The onset of Louisville's first major mixed precipitation winter storm of the season is just hours away and the forecast is still very difficult. The National Weather Service has extended tonight's and tomorrow's Winter Storm Warning to counties in Southern Indiana that were previously only in an advisory. The reason for this is the increase in precipitation totals that both the NAM and GFS have been hinting at today. Those areas in Indiana will see all snow and sleet, with accumulations up to six inches in places.
Here in Louisville the snow should start from the southwest near the 10pm hour and possibly mix with sleet before 1am, with accumulations of around 1-2". Based on the model guidance I've seen, I think we'll switch over to a period of sleet with some freezing rain mixed in after 1am. Freezing rain will become dominant in Louisville just a couple hours after that and last until around 7am with ice accumulations ranging from 0.25" to 0.5". The 18z GFS model (pictured top left) and the NAM both keep Louisville just below freezing at the surface during the entirety of the winter storm, but we're going to have to watch that. The snow we have on the ground will influence the surface temperatures across the area, so the computer models may be running too warm at this point. As I've said before, Downtown Louisville could get a degree or two above freezing during the afternoon and that will help road conditions improve tremendously. The 18z NAM BUFKIT output (second image on left) gives Louisville 1.7" of snow/sleet with a half inch of ice accumulation.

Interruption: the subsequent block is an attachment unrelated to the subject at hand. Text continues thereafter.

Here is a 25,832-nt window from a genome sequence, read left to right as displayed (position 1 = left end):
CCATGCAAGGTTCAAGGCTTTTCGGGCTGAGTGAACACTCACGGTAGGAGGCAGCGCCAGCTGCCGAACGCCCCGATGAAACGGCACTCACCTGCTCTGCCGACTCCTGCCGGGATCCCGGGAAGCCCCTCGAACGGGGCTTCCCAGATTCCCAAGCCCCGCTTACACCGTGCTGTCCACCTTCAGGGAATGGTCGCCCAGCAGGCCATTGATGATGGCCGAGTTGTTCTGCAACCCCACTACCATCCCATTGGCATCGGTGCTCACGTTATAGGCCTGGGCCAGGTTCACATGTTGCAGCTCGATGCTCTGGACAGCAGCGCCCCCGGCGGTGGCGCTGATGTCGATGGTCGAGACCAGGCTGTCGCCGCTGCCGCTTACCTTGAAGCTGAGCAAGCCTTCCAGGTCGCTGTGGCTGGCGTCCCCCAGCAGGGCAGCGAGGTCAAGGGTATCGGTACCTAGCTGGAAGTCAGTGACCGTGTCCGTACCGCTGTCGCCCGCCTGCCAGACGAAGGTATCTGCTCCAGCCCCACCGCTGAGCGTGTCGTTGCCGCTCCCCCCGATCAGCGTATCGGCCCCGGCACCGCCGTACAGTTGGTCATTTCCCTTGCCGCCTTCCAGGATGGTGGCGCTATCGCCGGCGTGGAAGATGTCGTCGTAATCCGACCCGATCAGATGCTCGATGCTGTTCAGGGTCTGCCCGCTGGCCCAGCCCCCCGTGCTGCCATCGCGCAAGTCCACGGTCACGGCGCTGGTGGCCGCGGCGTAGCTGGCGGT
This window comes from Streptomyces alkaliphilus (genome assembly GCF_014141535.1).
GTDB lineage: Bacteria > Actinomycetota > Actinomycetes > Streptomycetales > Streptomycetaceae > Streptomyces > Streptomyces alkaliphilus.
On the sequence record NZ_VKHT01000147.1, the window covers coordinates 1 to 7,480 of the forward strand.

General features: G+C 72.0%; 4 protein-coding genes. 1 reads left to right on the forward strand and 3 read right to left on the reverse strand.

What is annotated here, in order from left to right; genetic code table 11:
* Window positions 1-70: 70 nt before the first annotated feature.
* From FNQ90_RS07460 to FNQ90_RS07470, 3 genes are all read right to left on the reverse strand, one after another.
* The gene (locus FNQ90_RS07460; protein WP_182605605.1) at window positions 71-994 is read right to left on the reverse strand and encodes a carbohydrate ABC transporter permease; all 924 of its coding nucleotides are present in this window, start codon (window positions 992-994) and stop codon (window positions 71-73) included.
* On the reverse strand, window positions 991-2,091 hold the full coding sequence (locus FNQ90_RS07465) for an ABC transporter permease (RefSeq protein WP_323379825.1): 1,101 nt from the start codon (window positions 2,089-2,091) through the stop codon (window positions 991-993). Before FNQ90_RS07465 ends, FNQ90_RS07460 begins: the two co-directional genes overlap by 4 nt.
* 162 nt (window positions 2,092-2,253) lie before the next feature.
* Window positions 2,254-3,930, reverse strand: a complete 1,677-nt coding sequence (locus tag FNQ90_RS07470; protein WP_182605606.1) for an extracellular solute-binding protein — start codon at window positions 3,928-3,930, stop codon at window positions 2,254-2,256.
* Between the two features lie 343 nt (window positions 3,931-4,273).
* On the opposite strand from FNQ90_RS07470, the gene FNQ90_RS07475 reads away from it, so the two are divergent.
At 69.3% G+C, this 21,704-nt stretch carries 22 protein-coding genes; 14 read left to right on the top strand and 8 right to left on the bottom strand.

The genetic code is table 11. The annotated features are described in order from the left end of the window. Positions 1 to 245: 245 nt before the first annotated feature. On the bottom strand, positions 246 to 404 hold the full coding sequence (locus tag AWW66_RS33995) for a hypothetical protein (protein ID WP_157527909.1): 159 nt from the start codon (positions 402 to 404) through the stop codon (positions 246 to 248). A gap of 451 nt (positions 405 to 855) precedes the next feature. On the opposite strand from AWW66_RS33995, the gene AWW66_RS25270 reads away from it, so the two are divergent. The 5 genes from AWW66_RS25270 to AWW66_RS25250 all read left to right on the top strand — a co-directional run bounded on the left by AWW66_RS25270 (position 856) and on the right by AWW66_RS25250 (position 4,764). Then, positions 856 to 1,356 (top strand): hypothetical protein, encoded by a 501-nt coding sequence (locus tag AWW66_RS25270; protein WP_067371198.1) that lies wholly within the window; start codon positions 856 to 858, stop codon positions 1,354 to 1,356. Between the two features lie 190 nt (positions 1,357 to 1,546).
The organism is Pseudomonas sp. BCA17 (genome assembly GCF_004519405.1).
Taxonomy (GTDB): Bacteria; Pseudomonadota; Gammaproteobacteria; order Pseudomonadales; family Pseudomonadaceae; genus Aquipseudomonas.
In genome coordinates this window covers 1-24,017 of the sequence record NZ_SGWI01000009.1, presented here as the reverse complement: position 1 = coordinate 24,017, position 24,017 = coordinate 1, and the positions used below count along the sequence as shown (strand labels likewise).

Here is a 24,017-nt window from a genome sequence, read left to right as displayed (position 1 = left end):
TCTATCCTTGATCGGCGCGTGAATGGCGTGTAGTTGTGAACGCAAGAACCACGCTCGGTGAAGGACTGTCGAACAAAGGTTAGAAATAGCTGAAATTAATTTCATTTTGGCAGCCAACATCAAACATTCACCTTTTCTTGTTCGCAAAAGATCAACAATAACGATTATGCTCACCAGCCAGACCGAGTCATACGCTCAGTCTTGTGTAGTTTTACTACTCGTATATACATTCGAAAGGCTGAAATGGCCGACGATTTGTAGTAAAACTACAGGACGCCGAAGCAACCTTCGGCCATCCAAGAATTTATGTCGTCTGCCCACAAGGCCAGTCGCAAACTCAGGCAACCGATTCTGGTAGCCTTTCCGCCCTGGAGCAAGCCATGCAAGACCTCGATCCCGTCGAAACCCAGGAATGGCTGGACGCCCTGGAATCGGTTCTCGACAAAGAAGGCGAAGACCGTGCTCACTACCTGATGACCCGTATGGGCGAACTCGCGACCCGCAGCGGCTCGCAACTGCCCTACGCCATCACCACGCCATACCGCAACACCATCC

Even with all of this data nothing is set in stone. The storm is forming to our west right now and we're already seeing light snow and sleet falling to our west and southwest. Watching the radar trends and surface observations overnight (called nowcasting) will be crucial to see who gets what kind of precipitation. Louisville is historically the battleground between precipitation types and we'll be in that situation for sure tonight. The HPC (Hydrometeorological Prediction Center) has Louisville and areas south in a Moderate Risk for 0.25" of ice accumulation. Louisville and points north have been put under a Moderate Risk for 4"+ of snow accumulation as well, so we may very well end up with quite a bit of both snow and ice here in the city.
Should this system shift south just a few miles, Louisville would end up with mostly snow and accumulations would pile up to nearly half a foot. I've posted the 12z NAM snow accumulation output on the left just so you can see how incredibly close the heavy snow will be to Louisville, at least according to that model run. A shift northward would severely limit snow accumulations and put us in a mostly ice situation. Either way, Kentuckiana is set to get walloped by winter weather tonight. This will not be as bad as the January 2009 ice storm due to lesser ice accumulations and the potential for slightly above freezing temperatures during the daytime hours in Downtown Louisville and areas south of town as well. We'll see how it all plays out!